Movements of cattle, sheep and goats between properties with different PICs are recorded on the NLIS database, so movements of these livestock on and off different properties and saleyards can be traced, as well as livestock movements to abattoirs. This is important if, for example, chemical residues are detected in meat at an abattoir, because the property where the affected stock were last held can be identified and investigations done on that property as to why the residues occurred.
PICs are printed on approved NLIS tags. PICs are also recorded on stock movement documents such as National Vendor Declarations and Transported Stock Statements so the movement of livestock off a property can be traced.
How much does a PIC cost and how do I pay for it?
For non-Local Land Services ratepayers, the PIC registration fee is $22 (inc GST).
For ratepayers the fee is $11 (inc GST). The PIC remains active as long as the landholder remains a ratepayer.
Once your application is processed, an invoice will be sent to you for payment by cheque, BPay, Eftpos or cash (at selected offices only).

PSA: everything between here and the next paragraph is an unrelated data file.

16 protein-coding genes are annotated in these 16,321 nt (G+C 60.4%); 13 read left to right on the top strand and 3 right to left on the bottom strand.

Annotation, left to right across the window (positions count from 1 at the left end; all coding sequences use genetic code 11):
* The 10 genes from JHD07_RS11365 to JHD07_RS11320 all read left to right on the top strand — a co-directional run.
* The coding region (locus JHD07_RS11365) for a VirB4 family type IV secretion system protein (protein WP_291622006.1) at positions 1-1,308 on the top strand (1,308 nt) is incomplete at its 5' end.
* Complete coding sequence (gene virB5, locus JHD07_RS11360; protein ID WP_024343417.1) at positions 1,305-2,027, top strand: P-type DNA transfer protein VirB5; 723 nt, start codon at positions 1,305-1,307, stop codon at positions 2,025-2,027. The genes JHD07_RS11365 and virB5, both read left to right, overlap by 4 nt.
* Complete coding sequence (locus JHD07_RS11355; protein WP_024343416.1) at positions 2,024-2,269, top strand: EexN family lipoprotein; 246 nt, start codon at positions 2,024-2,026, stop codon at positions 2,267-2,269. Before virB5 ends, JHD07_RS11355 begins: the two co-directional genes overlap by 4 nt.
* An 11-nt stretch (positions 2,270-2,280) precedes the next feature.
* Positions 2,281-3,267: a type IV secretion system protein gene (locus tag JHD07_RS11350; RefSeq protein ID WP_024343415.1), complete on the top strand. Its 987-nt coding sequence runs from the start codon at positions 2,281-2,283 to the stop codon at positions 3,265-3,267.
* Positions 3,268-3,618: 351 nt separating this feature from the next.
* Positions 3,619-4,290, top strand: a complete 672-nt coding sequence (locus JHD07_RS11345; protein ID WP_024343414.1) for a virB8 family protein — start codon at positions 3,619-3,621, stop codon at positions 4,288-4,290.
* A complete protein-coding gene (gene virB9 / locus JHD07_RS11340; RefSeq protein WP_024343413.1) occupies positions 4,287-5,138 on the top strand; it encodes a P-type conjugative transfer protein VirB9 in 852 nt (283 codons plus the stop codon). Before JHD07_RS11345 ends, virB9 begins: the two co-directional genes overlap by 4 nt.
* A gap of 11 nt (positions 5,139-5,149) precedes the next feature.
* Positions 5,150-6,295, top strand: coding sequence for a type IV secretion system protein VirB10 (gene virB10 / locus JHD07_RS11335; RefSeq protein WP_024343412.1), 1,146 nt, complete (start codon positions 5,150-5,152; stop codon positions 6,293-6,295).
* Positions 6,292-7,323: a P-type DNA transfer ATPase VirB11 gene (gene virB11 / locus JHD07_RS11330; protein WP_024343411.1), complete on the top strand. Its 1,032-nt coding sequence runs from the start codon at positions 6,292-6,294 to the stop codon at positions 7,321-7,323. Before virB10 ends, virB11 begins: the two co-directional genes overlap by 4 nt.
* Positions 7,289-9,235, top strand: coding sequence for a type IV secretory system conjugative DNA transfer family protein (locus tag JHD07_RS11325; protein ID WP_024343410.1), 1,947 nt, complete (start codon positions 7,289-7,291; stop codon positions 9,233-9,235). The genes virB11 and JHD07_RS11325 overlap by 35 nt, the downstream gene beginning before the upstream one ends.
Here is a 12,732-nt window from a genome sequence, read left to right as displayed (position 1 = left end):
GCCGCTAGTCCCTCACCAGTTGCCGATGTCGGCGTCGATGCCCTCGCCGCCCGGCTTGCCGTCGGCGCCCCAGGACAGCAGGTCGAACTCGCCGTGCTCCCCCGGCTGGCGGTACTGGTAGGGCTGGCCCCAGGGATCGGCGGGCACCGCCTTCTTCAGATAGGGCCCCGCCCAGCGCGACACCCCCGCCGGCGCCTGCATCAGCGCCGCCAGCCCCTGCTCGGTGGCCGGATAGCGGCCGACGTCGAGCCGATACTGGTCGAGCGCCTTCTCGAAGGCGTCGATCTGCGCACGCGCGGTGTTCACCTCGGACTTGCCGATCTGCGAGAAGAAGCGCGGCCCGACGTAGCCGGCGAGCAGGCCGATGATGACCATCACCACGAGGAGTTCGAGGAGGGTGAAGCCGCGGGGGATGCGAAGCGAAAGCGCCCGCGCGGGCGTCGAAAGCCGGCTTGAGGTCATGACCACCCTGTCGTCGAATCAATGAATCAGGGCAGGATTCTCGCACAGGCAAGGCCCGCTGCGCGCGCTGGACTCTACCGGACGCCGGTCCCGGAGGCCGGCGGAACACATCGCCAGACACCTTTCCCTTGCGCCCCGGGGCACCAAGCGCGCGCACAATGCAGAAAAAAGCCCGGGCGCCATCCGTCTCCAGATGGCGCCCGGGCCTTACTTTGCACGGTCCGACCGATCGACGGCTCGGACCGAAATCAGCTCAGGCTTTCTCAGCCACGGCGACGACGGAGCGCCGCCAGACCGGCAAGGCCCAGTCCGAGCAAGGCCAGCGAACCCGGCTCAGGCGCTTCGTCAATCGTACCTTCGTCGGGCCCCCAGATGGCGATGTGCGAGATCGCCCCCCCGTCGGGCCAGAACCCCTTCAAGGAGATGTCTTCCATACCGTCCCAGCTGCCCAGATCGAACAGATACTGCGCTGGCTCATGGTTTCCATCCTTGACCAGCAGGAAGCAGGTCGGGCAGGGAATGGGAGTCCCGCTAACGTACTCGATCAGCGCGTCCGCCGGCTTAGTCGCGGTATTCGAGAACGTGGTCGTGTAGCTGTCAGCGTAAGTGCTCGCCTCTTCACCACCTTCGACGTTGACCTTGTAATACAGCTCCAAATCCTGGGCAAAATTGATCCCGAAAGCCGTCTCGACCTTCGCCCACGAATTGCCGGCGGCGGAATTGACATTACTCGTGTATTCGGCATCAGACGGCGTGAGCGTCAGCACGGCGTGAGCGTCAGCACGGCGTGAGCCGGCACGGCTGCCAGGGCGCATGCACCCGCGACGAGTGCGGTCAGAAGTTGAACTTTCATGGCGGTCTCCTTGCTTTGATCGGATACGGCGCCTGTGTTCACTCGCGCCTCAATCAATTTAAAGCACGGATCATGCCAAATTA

How long will it take for me to get my PIC?
Once your payment has been received, you will be notified of your PIC number by post or email, usually within seven working days. Processing may take longer during periods when large numbers of applications are being lodged.
Agistment and lease properties
Each property usually has its own PIC. However, one PIC can be used for more than one property provided the properties are used for a common purpose (for example grazing the same livestock) and are adjoining or nearby. This is subject to approval by the Local Land Services region registrar.